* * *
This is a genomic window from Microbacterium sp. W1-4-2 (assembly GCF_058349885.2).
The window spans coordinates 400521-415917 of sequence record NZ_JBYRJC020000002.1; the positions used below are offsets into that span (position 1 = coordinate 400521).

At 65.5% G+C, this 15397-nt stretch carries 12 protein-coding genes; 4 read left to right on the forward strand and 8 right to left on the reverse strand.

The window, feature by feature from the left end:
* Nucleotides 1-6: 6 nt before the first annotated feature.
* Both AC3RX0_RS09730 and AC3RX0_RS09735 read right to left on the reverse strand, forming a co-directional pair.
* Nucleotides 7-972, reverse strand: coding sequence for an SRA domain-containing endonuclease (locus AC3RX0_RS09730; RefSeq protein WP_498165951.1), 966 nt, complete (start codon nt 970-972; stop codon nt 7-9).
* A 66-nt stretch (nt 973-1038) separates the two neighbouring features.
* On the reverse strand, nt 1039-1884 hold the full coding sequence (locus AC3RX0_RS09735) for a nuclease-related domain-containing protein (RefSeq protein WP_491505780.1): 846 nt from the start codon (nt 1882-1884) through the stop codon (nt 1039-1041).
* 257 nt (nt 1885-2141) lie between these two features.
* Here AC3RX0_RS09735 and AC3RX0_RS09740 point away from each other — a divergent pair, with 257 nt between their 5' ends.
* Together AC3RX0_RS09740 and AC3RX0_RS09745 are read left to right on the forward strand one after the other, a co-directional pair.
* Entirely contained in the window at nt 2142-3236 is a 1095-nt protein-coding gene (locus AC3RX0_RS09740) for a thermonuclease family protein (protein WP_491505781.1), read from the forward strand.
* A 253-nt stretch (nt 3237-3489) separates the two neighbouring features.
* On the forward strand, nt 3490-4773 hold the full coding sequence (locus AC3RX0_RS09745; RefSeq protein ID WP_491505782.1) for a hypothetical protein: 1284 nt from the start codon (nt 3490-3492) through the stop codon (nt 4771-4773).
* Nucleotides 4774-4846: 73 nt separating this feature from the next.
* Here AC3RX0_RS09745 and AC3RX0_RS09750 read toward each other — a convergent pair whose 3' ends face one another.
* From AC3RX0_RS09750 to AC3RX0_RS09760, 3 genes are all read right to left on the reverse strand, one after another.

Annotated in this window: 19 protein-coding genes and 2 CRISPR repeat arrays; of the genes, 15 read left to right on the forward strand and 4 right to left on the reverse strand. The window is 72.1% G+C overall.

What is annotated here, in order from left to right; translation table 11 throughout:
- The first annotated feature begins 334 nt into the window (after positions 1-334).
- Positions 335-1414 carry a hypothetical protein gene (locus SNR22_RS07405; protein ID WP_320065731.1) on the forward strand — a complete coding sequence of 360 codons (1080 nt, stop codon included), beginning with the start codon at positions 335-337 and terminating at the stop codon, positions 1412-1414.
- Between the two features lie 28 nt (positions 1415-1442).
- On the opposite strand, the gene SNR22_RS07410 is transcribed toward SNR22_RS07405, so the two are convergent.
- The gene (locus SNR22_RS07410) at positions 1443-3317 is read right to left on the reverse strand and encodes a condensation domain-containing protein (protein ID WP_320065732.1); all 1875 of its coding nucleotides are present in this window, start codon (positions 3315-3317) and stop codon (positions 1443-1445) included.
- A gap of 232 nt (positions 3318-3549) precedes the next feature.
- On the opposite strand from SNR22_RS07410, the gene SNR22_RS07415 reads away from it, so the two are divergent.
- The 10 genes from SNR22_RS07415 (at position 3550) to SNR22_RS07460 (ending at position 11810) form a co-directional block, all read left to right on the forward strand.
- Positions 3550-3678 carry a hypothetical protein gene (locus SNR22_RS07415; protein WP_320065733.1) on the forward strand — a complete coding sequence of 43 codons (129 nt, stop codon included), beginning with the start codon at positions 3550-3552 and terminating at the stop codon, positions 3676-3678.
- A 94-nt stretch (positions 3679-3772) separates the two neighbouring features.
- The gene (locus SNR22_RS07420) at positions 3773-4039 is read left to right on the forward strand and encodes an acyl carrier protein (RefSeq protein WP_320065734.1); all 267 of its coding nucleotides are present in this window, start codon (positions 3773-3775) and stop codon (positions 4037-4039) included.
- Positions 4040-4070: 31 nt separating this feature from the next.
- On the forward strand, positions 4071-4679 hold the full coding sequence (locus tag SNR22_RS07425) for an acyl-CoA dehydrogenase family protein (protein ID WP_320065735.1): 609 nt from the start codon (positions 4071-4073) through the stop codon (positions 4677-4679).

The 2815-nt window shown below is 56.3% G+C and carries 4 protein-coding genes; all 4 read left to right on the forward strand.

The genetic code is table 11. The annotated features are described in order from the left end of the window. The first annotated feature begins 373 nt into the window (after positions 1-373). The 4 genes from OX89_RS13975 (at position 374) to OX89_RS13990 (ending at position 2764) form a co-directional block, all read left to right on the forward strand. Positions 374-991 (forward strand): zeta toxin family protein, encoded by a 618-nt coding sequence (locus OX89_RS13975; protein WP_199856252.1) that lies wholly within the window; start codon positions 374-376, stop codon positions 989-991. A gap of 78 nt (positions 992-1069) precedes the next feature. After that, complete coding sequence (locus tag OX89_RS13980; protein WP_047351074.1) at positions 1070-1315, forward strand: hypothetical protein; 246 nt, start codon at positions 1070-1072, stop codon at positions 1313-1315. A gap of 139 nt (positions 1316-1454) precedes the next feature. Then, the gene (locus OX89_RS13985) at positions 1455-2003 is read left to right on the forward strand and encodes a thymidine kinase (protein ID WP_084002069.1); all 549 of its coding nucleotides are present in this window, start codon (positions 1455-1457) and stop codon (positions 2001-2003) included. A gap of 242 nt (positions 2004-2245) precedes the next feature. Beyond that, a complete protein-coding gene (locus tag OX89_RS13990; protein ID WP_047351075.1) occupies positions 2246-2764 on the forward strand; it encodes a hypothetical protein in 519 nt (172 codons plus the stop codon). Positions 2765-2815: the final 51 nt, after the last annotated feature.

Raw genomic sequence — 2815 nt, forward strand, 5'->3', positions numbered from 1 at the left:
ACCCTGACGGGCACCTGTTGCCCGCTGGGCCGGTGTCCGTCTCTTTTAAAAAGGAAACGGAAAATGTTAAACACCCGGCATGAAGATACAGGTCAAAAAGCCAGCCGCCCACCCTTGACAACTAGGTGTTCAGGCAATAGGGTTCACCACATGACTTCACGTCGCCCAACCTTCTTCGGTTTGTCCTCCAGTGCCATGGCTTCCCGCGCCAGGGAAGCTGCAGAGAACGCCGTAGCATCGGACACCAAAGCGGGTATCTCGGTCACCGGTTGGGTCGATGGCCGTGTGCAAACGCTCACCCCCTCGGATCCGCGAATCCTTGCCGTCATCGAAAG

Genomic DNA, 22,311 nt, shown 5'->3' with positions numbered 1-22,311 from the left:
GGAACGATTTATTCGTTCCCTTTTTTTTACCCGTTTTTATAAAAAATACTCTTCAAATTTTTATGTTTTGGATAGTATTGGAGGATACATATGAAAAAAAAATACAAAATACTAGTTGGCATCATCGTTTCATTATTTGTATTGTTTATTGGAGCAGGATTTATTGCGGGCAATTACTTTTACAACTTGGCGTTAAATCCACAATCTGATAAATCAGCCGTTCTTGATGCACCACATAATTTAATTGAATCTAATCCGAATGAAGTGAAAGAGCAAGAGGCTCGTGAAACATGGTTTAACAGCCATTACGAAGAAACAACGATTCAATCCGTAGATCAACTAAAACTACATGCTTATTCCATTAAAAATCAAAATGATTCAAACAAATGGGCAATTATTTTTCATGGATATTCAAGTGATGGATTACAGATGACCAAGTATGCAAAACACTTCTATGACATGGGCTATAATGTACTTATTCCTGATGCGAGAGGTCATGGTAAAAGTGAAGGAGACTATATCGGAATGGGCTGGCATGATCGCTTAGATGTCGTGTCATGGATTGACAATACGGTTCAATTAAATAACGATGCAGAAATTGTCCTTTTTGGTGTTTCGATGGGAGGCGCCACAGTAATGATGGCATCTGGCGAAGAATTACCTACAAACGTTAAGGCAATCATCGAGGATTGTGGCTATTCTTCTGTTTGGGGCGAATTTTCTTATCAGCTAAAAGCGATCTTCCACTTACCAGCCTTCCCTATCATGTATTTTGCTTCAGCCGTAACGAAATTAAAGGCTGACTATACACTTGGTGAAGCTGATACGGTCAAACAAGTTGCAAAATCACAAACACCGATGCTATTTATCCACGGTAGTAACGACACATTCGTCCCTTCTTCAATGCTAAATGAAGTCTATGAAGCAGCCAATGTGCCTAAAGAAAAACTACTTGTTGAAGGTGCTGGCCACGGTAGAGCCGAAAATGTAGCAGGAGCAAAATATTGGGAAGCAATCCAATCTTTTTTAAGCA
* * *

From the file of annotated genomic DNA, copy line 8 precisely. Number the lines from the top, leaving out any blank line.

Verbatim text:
* A 66-nt stretch (nt 973-1038) separates the two neighbouring features.